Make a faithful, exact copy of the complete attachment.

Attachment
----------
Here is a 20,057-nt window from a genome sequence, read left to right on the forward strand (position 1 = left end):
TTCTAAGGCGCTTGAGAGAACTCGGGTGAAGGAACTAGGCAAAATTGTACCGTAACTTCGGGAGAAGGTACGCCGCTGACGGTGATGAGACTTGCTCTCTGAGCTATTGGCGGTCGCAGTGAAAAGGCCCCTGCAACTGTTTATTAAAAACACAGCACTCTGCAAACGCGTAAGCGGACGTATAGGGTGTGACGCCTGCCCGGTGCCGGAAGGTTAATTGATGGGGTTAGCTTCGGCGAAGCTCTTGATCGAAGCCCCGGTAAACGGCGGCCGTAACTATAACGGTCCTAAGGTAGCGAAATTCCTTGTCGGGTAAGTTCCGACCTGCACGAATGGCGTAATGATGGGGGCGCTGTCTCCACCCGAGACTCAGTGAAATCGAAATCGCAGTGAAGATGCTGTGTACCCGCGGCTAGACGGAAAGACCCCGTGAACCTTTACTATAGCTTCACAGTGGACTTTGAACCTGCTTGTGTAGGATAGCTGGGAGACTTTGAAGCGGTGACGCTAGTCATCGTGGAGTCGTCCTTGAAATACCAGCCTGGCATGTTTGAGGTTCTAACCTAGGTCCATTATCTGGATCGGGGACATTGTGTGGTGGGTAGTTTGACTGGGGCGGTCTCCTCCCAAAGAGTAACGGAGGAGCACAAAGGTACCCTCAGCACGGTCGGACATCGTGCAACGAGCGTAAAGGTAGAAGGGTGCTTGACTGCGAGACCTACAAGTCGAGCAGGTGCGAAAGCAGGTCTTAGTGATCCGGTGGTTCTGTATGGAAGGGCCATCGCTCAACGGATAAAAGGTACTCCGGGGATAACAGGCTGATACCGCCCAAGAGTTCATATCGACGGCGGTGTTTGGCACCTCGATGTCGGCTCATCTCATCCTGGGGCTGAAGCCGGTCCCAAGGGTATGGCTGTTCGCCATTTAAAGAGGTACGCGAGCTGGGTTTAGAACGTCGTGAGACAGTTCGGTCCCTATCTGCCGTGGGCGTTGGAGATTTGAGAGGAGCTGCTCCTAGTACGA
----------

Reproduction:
Here is a 20,057-nt window from a genome sequence, read left to right on the forward strand (position 1 = left end):
TTCTAAGGCGCTTGAGAGAACTCGGGTGAAGGAACTAGGCAAAATTGTACCGTAACTTCGGGAGAAGGTACGCCGCTGACGGTGATGAGACTTGCTCTCTGAGCTATTGGCGGTCGCAGTGAAAAGGCCCCTGCAACTGTTTATTAAAAACACAGCACTCTGCAAACGCGTAAGCGGACGTATAGGGTGTGACGCCTGCCCGGTGCCGGAAGGTTAATTGATGGGGTTAGCTTCGGCGAAGCTCTTGATCGAAGCCCCGGTAAACGGCGGCCGTAACTATAACGGTCCTAAGGTAGCGAAATTCCTTGTCGGGTAAGTTCCGACCTGCACGAATGGCGTAATGATGGGGGCGCTGTCTCCACCCGAGACTCAGTGAAATCGAAATCGCAGTGAAGATGCTGTGTACCCGCGGCTAGACGGAAAGACCCCGTGAACCTTTACTATAGCTTCACAGTGGACTTTGAACCTGCTTGTGTAGGATAGCTGGGAGACTTTGAAGCGGTGACGCTAGTCATCGTGGAGTCGTCCTTGAAATACCAGCCTGGCATGTTTGAGGTTCTAACCTAGGTCCATTATCTGGATCGGGGACATTGTGTGGTGGGTAGTTTGACTGGGGCGGTCTCCTCCCAAAGAGTAACGGAGGAGCACAAAGGTACCCTCAGCACGGTCGGACATCGTGCAACGAGCGTAAAGGTAGAAGGGTGCTTGACTGCGAGACCTACAAGTCGAGCAGGTGCGAAAGCAGGTCTTAGTGATCCGGTGGTTCTGTATGGAAGGGCCATCGCTCAACGGATAAAAGGTACTCCGGGGATAACAGGCTGATACCGCCCAAGAGTTCATATCGACGGCGGTGTTTGGCACCTCGATGTCGGCTCATCTCATCCTGGGGCTGAAGCCGGTCCCAAGGGTATGGCTGTTCGCCATTTAAAGAGGTACGCGAGCTGGGTTTAGAACGTCGTGAGACAGTTCGGTCCCTATCTGCCGTGGGCGTTGGAGATTTGAGAGGAGCTGCTCCTAGTACGA